‘Finally getting that recognition’: Marine who died trying to save struggling swimmer honored over two years after death
A Baltimore area Marine who drowned after jumping into a river to help a fellow Marine on July 4 two years ago was awarded the service’s highest medal for noncombat bravery in a ceremony last weekend.
Lance Cpl. Corey Staten, who was just 23 when he drowned in a Missouri river in 2018, was awarded the Navy and Marine Corps Medal at the 4th Marine Combat Engineer Battalion in Parkville, Md., the service said this week.
The day before the Oct. 24 ceremony marked three years since he’d shipped off to boot camp, his mother told the local Fox television station.
“He always talked about wanting to have a career,” Nancy Staten told Baltimore’s WBFF. “He chose the Marines because he said they were the toughest.”
She accepted the award on his behalf, dog tags hanging from her neck, Marine Corps photos show. She and other family members wore red face coverings emblazoned with her son’s name in gold — the Marine Corps colors.
“I’m so proud of him because he just acted unconsciously,” his father, Walter Dukes, told WBFF. “He just went in and his main concern was to save that person’s life.”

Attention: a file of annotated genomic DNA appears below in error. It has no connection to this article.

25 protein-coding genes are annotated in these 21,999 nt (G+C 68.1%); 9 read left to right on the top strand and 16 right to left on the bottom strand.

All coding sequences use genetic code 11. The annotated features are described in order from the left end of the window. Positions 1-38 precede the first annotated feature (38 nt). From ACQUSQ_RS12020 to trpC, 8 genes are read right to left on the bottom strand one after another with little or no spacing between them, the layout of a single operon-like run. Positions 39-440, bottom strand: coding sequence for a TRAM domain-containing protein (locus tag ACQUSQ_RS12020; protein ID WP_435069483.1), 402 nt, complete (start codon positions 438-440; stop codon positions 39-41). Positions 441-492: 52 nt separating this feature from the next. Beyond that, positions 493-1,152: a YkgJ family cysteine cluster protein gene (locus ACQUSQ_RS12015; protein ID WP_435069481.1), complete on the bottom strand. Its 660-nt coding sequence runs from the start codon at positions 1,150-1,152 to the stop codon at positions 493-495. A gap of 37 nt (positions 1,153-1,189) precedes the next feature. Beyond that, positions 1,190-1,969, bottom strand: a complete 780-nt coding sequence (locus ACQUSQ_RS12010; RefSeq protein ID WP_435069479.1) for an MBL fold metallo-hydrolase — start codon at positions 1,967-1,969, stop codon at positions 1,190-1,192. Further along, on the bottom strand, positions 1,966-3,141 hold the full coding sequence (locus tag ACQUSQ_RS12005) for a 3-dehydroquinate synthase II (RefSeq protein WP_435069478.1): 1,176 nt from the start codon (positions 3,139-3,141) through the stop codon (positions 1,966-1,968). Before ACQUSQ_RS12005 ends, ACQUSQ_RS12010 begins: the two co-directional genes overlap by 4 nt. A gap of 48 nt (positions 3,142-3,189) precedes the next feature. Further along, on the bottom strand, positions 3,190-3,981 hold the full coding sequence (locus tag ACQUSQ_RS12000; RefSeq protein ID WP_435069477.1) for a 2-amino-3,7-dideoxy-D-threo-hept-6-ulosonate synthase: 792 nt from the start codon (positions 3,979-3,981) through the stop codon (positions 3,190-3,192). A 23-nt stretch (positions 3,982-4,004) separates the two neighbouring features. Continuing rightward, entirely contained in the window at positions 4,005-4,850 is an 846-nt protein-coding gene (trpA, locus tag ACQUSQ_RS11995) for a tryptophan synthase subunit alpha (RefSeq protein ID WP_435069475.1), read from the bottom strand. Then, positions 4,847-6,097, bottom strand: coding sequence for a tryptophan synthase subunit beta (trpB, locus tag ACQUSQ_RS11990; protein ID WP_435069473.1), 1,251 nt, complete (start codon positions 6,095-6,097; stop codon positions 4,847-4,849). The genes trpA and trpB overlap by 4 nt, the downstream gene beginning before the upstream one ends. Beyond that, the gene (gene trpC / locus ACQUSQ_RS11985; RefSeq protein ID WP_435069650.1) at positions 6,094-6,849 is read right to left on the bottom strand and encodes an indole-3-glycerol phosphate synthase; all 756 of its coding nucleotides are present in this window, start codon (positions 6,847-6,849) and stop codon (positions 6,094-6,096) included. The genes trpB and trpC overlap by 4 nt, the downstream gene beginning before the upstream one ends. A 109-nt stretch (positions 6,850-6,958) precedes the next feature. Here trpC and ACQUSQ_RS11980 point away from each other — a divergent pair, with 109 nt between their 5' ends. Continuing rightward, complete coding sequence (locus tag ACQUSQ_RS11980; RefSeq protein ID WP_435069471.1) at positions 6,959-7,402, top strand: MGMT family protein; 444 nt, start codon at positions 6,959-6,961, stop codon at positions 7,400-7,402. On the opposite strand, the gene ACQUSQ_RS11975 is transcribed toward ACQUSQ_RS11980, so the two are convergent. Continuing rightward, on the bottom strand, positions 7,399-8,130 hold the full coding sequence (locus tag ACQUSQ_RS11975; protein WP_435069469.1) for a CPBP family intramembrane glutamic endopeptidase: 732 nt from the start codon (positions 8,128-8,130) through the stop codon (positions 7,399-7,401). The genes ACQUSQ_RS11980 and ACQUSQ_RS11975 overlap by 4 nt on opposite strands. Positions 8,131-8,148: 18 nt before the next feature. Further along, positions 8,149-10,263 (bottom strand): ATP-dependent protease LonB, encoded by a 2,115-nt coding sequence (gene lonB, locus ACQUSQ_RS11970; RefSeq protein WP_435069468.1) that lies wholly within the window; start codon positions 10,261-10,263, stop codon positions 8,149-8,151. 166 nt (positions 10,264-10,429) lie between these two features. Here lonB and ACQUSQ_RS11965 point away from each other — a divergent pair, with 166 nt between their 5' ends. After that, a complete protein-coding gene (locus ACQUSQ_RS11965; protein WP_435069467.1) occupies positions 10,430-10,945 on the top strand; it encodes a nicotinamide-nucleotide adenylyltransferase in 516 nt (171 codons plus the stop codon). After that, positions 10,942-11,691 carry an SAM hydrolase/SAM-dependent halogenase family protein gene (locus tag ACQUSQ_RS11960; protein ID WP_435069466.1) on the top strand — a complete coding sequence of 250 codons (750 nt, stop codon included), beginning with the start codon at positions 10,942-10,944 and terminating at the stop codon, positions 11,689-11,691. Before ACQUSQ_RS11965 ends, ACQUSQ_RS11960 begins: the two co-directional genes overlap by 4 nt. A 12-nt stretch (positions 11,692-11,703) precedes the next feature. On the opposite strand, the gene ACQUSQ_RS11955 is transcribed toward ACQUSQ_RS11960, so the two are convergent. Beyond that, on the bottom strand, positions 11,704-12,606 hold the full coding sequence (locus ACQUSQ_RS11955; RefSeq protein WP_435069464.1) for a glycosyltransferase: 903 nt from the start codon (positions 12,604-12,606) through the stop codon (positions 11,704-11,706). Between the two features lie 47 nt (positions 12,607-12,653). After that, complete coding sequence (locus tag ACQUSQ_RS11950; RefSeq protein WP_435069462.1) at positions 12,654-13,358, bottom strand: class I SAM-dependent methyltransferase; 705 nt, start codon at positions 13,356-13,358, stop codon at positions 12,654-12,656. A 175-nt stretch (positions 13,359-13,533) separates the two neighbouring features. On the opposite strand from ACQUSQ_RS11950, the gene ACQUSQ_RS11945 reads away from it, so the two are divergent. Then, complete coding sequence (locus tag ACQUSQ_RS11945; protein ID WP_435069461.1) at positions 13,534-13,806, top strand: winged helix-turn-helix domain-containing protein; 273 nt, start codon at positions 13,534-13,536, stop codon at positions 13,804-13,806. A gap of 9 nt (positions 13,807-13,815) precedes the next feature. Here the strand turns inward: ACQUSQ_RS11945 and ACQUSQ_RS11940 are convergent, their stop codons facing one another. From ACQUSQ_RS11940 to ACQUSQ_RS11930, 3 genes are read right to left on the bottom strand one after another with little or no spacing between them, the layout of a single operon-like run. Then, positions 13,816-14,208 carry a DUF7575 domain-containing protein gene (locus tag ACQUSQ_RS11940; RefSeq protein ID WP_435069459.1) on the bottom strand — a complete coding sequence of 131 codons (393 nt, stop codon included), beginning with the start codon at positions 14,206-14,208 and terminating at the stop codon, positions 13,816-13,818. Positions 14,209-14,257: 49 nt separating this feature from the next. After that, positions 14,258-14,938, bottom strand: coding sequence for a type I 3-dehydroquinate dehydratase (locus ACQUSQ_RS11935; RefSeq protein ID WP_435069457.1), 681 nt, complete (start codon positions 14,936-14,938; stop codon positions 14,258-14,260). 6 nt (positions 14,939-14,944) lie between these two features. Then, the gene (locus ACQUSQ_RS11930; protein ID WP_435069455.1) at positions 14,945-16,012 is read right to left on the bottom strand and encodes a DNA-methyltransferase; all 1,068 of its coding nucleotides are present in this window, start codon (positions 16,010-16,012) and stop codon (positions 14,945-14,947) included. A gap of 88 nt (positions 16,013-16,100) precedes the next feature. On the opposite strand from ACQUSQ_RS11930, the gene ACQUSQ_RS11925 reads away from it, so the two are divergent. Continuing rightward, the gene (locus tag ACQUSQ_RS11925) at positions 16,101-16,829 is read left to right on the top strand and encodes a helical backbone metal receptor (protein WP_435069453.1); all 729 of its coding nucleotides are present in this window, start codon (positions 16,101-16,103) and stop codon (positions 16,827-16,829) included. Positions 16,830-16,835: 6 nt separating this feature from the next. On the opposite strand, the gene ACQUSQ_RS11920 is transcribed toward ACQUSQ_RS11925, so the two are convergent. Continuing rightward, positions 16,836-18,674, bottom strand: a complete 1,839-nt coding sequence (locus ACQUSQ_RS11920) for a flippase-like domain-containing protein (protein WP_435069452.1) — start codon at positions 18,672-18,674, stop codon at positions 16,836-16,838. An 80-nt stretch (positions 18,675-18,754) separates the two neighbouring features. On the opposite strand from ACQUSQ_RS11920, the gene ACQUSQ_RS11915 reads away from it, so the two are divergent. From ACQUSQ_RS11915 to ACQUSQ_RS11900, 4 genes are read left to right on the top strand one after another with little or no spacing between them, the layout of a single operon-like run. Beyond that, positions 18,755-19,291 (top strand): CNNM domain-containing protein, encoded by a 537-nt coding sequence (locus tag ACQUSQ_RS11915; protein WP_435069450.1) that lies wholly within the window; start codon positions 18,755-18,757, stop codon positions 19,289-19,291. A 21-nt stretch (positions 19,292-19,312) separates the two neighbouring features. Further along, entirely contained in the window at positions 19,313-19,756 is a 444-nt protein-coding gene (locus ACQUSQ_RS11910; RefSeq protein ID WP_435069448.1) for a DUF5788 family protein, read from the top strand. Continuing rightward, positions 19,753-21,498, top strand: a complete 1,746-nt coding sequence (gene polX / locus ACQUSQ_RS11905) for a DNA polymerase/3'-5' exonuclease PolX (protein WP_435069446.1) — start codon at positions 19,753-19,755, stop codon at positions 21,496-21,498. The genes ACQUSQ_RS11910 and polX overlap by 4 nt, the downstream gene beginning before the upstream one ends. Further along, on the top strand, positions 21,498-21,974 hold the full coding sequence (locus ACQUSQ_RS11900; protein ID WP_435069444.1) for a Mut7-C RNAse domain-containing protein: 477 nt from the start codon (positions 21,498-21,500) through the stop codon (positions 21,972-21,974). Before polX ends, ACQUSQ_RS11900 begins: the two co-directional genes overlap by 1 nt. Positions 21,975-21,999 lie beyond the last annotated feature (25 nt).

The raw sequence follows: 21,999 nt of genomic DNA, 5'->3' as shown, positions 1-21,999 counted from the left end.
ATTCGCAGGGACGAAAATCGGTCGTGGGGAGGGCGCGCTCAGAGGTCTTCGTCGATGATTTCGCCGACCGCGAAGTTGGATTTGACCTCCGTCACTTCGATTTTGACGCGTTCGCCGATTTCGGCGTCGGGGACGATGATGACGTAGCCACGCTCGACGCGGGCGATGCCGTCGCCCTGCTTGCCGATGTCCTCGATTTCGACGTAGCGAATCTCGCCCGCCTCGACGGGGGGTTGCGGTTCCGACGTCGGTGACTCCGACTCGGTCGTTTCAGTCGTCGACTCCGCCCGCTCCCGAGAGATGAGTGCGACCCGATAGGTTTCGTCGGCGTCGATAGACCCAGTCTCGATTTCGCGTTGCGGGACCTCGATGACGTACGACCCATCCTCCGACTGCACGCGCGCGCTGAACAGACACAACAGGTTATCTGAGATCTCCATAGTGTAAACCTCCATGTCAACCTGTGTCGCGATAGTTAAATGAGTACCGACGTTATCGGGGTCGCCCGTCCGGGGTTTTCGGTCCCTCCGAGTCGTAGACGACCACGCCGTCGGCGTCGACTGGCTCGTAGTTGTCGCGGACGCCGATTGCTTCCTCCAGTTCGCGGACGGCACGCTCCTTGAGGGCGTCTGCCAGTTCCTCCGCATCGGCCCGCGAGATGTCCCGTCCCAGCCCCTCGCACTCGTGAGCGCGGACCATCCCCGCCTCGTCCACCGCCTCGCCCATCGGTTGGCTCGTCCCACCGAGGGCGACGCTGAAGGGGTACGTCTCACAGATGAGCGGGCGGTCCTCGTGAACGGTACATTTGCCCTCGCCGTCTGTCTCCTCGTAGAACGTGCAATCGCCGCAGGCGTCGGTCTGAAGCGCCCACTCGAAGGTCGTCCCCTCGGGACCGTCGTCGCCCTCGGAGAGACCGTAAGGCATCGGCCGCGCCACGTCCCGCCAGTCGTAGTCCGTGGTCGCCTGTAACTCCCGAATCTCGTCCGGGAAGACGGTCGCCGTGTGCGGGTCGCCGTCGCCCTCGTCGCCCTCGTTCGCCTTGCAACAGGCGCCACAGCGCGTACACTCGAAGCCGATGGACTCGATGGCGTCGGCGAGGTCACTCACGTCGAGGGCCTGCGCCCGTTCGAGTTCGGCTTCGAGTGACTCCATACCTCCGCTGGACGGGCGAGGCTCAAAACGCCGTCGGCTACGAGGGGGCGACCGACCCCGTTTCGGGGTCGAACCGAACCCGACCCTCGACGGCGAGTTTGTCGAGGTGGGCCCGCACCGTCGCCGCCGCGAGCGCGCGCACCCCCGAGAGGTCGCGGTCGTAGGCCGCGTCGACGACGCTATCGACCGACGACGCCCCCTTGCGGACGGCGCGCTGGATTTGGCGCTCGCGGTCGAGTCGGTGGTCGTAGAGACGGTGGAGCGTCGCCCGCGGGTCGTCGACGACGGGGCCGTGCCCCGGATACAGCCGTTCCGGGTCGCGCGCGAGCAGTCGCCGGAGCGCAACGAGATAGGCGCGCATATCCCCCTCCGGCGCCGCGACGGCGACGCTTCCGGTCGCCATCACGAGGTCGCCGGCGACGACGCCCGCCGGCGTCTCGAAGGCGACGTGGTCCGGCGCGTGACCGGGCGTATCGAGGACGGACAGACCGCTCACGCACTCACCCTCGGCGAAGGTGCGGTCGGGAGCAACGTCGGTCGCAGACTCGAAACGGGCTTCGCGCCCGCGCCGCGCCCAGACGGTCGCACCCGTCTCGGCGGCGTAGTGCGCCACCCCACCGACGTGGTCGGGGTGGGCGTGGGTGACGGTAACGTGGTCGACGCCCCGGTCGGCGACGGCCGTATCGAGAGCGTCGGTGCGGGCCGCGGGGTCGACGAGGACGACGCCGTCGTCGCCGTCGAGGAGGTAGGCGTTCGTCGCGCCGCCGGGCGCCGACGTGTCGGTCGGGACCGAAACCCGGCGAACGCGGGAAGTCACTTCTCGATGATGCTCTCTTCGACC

Staten and four other off-duty Marines had been swimming at Sapper’s Cove on the Big Piney River on Fort Leonard Wood, an Army base where he was training as a motor transportation operator, the St. Louis Post-Dispatch reported in July 2018.
One of the other Marines was struggling in the river’s “rapid moving waters,” states a citation that accompanied his award, which the Marine Corps provided to Stars and Stripes. She was “quickly overwhelmed and was unable to gain the control required to counter the current in order to safely reach shore,” it says.
“Without hesitation or regard for his own personal safety” Staten went into the water to try to save his fellow Marine, reads the citation signed by Marine Corps Commandant Gen. David Berger. But Staten “was overcome by the fast current, which pulled him under the water and from which he never resurfaced.”
A Missouri Highway Patrol dive team found his body the following morning in 8 feet of water, about 120 yards downstream, the St. Louis Post-Dispatch reported at the time.
Staten’s “swift and decisive bias for action led him to selflessly give his life to save another,” the citation states.
The other Marine did not drown, Capt. Sam Stephenson, spokesman for the service’s Training and Education Command confirmed this week in an email.
The ceremony was “bittersweet,” Dukes said, but his son’s achievement was “greater than anything I can ever experience.”
“It’s hard to be a hero,” his father said. “It takes a lot.”
For Nancy Staten, the medal was a tangible reminder of her son’s sacrifice, the Fox station reported.
“It’s like he’s finally getting that recognition,” she said. “He wasn’t looking for recognition, but he’s getting recognition.”